Bullet holes from those events are still visible in the main stairway at the museum entrance. March 17, The courtyard of the Revolution Museum once the Presidential Palace constructed between and and used by a string of Cuban presidents, culminating in Fulgencio Batista. March 17, Doorway to our guesthouse, Casa Obrapia in Old Town Havana with Fran, my Intrepid tour mate, ringing the bell and waiting for the door to unlock.
This guesthouse, especially from the outside was deceiving because up the marble staircase and inside the building were several bedrooms with ensuite bathrooms, a living room area and an upstairs with more rooms and an outdoor dining rooftop.
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Entering through the front door is a narrow hallway with 20 marble stairs leading to this open and airy space with four guest bedrooms on the first floor, including mine 4, an office area towards the rear and an open high-ceiling lounge area. March 17, My room at Casa Obrapia in Havana, Cuba, with my own bathroom, albeit small, in my bedroom.
March 17, Our last morning in Havana…views from the rooftop of my guesthouse Casa Obrapia. Next stop Vinales. March 18, Another neighbor in Fusterlandia whose home was decorated in colorful mosaics by artist Jose Fuster whose work has created quite a bit of attention for the community.
Because it is so close to Havana, tourists visit the area and many of the homeowners have little businesses, like this man, selling coconut water in a cart in front of his home. March 18, A close-up of the the art and ceramics on the Great Wall of Fusterlandia created by Fuster just outside of Havana. March 18, The gateway to the home of artist Jose Fuster who created the colorful and lively mosaics seen both at his home and throughout the community, fondly called Fusterlandia, just outside of Havana.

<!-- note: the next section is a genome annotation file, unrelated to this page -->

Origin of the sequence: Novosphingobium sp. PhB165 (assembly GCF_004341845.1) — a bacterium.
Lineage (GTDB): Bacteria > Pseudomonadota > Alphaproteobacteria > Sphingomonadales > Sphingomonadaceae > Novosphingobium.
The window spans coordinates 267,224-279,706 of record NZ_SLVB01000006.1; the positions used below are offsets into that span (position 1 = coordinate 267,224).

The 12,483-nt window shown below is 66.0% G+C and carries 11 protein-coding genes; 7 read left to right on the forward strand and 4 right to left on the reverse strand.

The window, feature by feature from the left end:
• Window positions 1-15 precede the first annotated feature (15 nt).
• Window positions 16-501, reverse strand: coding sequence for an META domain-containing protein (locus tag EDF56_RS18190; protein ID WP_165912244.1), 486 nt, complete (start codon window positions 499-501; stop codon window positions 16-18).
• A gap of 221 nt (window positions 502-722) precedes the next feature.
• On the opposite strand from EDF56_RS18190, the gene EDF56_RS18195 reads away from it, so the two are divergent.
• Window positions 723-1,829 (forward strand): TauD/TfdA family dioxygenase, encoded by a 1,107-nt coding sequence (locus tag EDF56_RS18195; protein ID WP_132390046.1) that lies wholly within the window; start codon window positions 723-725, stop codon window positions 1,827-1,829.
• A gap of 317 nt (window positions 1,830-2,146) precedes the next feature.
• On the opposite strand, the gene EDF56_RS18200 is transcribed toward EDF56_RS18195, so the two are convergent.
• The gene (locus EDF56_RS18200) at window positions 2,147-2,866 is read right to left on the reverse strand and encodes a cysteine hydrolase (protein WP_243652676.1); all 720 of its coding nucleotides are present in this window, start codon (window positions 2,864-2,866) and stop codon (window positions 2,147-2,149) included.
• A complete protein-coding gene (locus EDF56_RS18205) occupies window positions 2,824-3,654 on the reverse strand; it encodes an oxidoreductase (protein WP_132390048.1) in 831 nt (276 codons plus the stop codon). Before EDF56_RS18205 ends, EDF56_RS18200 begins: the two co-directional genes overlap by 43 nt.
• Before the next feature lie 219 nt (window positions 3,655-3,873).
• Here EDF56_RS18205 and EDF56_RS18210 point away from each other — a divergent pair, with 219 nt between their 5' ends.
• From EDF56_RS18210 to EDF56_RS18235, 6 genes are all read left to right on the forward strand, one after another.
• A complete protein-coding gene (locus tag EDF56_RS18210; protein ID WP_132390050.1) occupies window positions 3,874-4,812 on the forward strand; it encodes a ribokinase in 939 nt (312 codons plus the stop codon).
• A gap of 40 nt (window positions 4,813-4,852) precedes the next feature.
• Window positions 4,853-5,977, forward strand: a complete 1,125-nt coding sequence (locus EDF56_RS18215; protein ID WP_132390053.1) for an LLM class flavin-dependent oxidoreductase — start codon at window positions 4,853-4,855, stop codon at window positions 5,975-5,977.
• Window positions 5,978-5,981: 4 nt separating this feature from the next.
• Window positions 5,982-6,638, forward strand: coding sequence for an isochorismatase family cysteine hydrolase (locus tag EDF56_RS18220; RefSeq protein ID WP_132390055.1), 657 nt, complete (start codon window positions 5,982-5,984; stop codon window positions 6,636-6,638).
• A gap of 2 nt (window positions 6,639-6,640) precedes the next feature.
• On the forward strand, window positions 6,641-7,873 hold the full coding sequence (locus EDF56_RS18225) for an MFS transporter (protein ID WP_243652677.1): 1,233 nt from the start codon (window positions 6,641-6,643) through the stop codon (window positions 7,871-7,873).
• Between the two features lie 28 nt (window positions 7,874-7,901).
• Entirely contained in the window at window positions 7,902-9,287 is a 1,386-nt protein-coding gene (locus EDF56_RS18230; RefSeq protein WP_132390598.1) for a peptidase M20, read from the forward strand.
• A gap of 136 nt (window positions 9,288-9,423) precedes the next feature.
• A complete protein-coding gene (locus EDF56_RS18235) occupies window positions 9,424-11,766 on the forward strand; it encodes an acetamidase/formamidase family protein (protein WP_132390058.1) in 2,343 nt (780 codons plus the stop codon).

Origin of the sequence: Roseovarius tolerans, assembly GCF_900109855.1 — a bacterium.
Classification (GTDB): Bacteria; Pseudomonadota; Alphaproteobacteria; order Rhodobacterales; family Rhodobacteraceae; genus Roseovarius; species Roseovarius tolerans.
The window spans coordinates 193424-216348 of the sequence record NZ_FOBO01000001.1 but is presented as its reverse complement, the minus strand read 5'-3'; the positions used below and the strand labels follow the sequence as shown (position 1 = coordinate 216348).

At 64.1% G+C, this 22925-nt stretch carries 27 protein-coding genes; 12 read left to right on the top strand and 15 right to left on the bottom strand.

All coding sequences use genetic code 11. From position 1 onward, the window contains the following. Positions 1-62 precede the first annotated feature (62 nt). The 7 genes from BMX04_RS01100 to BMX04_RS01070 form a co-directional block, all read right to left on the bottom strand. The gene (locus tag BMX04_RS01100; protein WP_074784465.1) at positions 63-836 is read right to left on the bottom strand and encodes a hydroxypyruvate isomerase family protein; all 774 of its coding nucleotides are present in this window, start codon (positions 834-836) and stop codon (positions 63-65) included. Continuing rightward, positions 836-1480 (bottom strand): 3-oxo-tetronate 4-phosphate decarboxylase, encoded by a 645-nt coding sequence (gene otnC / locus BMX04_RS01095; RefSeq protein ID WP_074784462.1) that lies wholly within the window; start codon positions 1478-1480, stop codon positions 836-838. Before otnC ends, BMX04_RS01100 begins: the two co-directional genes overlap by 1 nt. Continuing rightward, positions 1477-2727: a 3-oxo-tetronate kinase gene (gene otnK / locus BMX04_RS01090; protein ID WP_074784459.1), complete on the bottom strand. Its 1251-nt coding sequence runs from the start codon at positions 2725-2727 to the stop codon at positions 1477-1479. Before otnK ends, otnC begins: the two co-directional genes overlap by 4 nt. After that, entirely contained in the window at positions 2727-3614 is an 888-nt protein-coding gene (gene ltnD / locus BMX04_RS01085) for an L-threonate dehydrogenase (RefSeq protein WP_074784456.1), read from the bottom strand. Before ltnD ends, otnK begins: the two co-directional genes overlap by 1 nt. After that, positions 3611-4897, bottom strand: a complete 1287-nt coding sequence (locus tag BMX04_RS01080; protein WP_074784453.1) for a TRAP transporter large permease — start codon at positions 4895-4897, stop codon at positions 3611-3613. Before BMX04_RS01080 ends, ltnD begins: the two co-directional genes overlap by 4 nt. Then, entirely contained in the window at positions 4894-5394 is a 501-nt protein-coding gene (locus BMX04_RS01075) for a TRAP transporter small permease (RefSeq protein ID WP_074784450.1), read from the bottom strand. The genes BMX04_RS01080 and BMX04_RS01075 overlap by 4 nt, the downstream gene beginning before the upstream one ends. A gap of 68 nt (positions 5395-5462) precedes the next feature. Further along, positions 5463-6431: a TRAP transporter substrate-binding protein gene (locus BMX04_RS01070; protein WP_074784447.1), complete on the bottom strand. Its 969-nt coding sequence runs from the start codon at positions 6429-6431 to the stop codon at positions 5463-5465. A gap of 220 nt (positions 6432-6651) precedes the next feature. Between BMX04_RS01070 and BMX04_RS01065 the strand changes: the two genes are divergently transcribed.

March 18, A close-up of the rooster at the gateway to the home of artist Jose Fuster who created the colorful and lively mosaics seen both at his home and throughout the community dubbed Fusterlandia, just outside of Havana. March 18, Inside the gated home of artist Jose Fuster are his colorful and lively mosaic walls and sculptures. His home and community area are known as Fusterlandia and is located just outside of Havana. March 18, At a corner of the Fusterlandia community, a colorful mosaic wonderland created by artist Jose Fuster just outside of Havana, is this mosaic of Commander Hugo Chavez, considered as a friend.
March 18, Our Intrepid Travel tour bus, Transtur with our driver, Mario, waiting patiently for our return from Fusterlandia so that we can move on to our next stop Las Terrazas. March 18, Las Terrazas became a hippies-led environmental movement concerned about the ecological cost of 19th century French coffee plantations and heavy deforestation. March 18, The distinctive and cute blue and white homes that dot the terraces at Las Terrazas in Cuba. The terraces were originally built to avoid erosion Las Terrazas means terraces in Spanish. All of the terraces spread away from the large lake in the center of the town.